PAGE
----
"Too many young Members are entirely predictable in what they say and how they vote. They are just as boring as the handful of insecure MPs who only ever speak about their constituencies and forget they are sent here as independent representatives to shape national policies and decisions and Britain's place in the world."
Well the younger MPs - 27 of the 2005 intake (listed opposite) - are certainly setting the pace on public trust in politicians this morning. In a letter to The Telegraph they say that consideration should be given to constituents having the power to "recall" Members of Parliament between elections:
"We would want safeguards to be put in place to ensure that this mechanism was not abused, such as requiring a high percentage of registered voters in a constituency to petition for a recall ballot, or only permitting a recall ballot when the Commons Standards and Privileges Committee has recommended it as a sanction. None the less, a mechanism of this sort used in exceptional circumstances would increase MPs' accountability, address some of the frustration felt by a disenchanted public and help restore trust in our democratic institutions."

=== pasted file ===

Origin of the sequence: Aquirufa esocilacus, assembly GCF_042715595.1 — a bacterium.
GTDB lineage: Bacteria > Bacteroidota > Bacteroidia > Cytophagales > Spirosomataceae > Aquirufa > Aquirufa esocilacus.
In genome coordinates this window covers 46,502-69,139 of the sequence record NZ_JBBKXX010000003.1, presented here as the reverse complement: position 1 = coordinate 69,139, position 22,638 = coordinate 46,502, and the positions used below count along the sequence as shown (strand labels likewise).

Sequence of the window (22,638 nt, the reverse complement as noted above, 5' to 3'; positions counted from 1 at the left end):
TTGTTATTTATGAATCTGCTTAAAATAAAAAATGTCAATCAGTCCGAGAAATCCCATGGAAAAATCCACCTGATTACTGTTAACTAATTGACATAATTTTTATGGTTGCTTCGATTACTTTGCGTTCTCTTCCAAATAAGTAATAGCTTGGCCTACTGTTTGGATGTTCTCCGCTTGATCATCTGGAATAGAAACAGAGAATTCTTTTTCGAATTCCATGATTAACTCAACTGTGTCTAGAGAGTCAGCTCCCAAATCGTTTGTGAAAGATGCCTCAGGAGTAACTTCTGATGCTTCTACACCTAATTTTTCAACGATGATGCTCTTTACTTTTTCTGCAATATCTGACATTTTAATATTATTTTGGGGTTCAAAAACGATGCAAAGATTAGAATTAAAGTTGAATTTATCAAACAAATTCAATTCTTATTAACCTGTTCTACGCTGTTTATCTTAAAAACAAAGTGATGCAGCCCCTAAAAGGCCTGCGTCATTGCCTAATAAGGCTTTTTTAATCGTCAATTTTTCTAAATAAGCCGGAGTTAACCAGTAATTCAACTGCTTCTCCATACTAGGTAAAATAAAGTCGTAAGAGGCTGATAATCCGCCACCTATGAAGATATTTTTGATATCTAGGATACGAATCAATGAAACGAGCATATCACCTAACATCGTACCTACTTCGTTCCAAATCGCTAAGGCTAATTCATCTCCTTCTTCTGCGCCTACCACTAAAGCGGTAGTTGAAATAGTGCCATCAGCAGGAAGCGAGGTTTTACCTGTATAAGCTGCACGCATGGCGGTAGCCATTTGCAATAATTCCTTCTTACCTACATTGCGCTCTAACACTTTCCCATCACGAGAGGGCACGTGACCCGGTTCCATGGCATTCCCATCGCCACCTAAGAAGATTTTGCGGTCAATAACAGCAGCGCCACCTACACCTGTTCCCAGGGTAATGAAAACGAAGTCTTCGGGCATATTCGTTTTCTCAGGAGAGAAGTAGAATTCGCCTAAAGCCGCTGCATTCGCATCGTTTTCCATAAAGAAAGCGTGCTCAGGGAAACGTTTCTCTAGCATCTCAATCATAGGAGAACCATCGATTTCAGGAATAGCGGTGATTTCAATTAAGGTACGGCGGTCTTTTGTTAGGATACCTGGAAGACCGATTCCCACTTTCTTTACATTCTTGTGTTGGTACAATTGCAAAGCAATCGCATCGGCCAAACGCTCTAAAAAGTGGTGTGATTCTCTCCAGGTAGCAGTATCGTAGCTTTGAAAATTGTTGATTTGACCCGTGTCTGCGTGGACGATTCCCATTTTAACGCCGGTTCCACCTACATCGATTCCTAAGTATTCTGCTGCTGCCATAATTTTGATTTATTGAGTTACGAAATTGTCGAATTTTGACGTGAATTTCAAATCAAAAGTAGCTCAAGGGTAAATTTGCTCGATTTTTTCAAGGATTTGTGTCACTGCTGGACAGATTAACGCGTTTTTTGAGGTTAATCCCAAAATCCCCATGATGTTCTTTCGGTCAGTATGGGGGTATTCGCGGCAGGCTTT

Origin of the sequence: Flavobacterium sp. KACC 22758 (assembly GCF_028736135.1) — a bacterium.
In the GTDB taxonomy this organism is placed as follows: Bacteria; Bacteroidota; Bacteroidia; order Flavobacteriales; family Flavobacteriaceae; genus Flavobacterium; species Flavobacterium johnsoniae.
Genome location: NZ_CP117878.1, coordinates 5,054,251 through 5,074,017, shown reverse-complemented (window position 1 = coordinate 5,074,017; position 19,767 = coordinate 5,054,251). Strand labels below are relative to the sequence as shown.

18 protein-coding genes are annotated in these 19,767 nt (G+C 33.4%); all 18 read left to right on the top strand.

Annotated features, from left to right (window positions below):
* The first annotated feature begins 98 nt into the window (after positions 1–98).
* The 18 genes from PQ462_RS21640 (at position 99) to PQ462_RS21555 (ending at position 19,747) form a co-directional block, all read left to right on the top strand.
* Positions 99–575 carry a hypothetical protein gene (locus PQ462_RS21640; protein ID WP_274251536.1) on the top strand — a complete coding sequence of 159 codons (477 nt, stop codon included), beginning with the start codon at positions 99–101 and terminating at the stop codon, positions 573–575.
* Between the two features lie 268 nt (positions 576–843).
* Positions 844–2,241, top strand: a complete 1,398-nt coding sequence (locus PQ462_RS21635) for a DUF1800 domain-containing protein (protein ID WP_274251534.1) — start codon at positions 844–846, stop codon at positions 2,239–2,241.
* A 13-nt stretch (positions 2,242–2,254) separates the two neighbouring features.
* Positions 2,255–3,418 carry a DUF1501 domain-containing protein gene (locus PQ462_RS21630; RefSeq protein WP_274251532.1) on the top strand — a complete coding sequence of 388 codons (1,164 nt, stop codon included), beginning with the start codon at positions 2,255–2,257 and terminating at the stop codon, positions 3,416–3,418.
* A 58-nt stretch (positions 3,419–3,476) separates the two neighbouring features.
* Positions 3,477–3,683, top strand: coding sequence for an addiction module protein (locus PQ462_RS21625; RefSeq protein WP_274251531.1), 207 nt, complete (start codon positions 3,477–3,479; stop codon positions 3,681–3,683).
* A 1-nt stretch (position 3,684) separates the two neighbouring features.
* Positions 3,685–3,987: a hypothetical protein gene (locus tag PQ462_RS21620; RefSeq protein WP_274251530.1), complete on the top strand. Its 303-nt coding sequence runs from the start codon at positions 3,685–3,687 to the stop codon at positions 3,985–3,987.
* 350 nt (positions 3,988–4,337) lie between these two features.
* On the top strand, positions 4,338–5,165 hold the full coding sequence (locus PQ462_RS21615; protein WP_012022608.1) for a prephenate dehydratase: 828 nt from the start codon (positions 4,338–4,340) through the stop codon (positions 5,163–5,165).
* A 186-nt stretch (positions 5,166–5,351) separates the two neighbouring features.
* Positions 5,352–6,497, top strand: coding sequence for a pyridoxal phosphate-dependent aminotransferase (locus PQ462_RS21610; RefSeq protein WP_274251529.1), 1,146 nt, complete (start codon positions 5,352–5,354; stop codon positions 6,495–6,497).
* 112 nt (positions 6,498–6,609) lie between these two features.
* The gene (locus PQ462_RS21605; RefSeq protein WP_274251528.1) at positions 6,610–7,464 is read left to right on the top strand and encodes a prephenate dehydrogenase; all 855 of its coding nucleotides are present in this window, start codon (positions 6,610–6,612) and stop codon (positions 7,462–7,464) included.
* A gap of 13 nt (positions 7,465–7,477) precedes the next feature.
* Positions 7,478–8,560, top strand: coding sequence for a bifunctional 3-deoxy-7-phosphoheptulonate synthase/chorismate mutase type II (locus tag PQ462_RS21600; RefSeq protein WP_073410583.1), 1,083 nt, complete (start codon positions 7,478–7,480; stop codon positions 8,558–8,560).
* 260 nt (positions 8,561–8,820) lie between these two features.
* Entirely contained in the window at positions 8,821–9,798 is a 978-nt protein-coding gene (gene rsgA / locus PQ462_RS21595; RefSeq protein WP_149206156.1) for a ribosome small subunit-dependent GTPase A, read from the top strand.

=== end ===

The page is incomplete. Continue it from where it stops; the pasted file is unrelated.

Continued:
ConservativeHome strongly supports this initiative - it was one of the recommendations we made in the fourth theme of our still unfolding Agenda 2008. We are also encouraged to learn that the letter was submitted with the full knowledge of the Tory leadership. On his blog yesterday, Guido noted that the Tories were waking up to the scale of voter discontent with the political establishment. We can only hope so. The party leadership still has a long way to go if it is to convince this site that it is genuinely anti-establishment. Admitting that he has been wrong about supporting more state funding for political parties and ending the incumbent-favouring control freakery that has characterised the reselection of MEPs would be signs that David Cameron was really serious. He shouldn't be afraid of admitting he was wrong on state funding. Voters are very supportive of politicians who hold their hands up, say sorry and adopt a position in tune with them.